Modeling terrains with displacement maps in SketchUp and Blender 3D
The creation of terrains and sites can be accomplished in several different ways, ranging from a series of curves that can be connected, from simple subdivision modeling. One of the fastest techniques to create large terrains with only a few mouse clicks is with displacement maps. This is a type of texture similar to the famous bump map, with the difference that displacement maps really deform the geometry of a 3d model. If you never tried to model a terrain with displacement maps, I just found an interesting tutorial about terrain modeling that could be useful for architectural visualization artists using Blender 3D, or any other 3d software with support for displacements.
The tutorial is saved on PDF format and can be download from this link. As you will see after the download, the tutorial is using SketchUp and 3ds Max for the terrain modeling, but almost all the work is made in SketchUp. The process is quite easy to follow and only uses free plugins of SketchUp.
Here is how it works:
- First of all we have to model the level curves of the terrain in SketchUp, by either importing a CAD file with the curves to SketchUp, or drawing yourselves the curves.
- Then, we must use the push/pull tool of SketchUp to extrude all levels to their respective Z coordinate.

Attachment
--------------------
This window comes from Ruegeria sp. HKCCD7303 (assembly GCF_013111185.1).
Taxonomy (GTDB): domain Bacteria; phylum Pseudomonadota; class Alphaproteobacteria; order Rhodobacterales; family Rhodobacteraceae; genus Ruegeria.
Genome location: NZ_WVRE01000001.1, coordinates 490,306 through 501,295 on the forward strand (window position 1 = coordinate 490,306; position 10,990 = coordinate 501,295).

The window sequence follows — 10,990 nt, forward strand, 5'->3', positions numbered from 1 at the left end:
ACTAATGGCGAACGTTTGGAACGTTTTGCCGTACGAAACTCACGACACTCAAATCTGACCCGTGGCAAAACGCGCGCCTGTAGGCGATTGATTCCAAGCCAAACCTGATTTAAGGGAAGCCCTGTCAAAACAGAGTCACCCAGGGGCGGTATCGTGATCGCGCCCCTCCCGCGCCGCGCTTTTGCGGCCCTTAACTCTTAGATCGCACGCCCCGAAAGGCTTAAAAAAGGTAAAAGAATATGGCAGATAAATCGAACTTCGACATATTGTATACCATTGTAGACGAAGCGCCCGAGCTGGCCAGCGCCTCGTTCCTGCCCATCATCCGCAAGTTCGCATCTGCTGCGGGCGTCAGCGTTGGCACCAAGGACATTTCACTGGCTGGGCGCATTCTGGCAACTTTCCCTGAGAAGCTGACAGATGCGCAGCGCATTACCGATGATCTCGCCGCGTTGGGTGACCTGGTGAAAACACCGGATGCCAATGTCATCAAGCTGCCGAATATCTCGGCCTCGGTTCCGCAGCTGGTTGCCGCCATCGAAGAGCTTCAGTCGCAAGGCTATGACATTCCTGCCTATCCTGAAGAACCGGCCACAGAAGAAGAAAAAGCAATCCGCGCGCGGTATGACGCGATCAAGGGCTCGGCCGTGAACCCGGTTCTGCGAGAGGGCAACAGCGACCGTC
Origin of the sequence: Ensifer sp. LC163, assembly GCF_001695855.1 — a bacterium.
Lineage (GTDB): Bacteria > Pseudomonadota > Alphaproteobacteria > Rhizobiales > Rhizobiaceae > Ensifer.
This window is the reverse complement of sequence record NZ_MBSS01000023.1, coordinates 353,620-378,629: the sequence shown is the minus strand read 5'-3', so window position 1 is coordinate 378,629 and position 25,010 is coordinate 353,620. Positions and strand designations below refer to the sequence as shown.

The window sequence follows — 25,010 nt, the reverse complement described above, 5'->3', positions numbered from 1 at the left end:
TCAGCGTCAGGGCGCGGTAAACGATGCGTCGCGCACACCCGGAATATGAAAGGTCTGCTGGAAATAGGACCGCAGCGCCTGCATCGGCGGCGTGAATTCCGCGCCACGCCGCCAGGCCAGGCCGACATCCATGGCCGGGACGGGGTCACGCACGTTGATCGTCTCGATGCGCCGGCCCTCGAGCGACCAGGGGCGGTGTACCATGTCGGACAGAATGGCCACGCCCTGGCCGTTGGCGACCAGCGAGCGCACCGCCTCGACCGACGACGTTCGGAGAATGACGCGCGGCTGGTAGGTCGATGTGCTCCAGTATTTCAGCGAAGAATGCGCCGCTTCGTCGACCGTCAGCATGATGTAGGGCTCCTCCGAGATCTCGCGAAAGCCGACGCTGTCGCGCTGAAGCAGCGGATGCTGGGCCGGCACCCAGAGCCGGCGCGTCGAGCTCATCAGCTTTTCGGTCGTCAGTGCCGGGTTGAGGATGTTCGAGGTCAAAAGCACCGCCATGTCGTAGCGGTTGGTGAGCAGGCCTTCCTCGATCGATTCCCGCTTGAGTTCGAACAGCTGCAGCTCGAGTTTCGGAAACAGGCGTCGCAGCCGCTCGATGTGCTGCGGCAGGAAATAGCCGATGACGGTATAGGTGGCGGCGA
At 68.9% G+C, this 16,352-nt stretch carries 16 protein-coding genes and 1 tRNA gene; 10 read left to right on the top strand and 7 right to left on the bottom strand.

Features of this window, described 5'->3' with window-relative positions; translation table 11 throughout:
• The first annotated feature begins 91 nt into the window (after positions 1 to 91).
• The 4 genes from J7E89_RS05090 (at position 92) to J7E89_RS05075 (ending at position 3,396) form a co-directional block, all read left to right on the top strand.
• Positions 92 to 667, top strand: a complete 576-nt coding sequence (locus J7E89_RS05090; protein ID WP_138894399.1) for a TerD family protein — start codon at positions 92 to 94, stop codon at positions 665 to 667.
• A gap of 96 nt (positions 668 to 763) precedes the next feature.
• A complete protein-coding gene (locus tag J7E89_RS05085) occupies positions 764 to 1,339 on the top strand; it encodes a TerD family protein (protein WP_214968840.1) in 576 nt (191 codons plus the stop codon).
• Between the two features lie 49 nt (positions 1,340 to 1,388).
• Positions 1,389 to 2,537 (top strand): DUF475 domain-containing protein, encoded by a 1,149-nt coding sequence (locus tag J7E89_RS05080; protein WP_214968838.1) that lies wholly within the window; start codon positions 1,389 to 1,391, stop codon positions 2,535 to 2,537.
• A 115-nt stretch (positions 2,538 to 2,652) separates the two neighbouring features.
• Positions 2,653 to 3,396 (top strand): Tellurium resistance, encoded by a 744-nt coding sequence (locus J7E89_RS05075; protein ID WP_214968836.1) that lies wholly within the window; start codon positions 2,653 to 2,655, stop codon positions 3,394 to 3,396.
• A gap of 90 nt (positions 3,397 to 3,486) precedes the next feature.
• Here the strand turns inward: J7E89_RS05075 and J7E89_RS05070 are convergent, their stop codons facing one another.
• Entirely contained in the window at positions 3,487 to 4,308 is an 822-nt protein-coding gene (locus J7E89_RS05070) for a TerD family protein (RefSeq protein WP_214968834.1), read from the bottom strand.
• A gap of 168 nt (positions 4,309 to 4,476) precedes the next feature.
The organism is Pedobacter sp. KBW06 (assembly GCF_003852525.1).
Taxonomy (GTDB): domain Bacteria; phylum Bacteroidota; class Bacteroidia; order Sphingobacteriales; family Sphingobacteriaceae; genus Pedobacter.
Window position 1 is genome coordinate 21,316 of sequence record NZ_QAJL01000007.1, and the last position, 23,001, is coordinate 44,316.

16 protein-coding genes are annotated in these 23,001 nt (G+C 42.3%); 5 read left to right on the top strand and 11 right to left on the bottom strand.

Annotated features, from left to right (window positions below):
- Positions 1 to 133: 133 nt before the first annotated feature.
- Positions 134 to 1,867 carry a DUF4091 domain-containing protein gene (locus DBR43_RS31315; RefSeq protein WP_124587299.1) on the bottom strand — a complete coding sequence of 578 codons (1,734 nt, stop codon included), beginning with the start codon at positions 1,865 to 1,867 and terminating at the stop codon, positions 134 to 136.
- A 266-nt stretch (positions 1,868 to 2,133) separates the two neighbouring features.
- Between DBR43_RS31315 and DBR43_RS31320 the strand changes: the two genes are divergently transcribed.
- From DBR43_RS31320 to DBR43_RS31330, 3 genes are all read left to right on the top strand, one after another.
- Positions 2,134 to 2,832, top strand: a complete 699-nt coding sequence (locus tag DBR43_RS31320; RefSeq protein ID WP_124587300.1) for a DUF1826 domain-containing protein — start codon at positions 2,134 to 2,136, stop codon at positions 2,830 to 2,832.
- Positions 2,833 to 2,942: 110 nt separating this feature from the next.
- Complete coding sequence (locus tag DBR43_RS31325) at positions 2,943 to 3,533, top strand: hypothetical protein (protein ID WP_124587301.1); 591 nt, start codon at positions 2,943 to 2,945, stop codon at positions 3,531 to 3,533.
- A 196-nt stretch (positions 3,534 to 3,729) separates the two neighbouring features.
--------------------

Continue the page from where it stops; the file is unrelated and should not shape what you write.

- With the tools available at the Sandbox of SketchUp, we have to smooth the terrain model.
- The last step is to use a free plugin called Color by Z, which can add colors to the surfaces based on the Z coordinates of the model. This is the most important step, because it will be this plugin that will generate the displacement map.
- Set the camera view to top and export a png file.
That is it! With a png file we can open or terrain in Blender 3D and add a displace modifier to model the terrain using only the generated texture from SketchUp. If you don`t know how to use the Displacement Modifier. We must have a texture with the bitmap already associated with the texture, and set the texture name in the displace modifier â€œTextureâ€ field.
Benjamin Bailey (Banor)
Sounds cool. I’ve only played with Displacement maps, but the idea of making something in 3D and making a displacement map off it is an interesting idea… but what is the point if you already have your terrain modeled?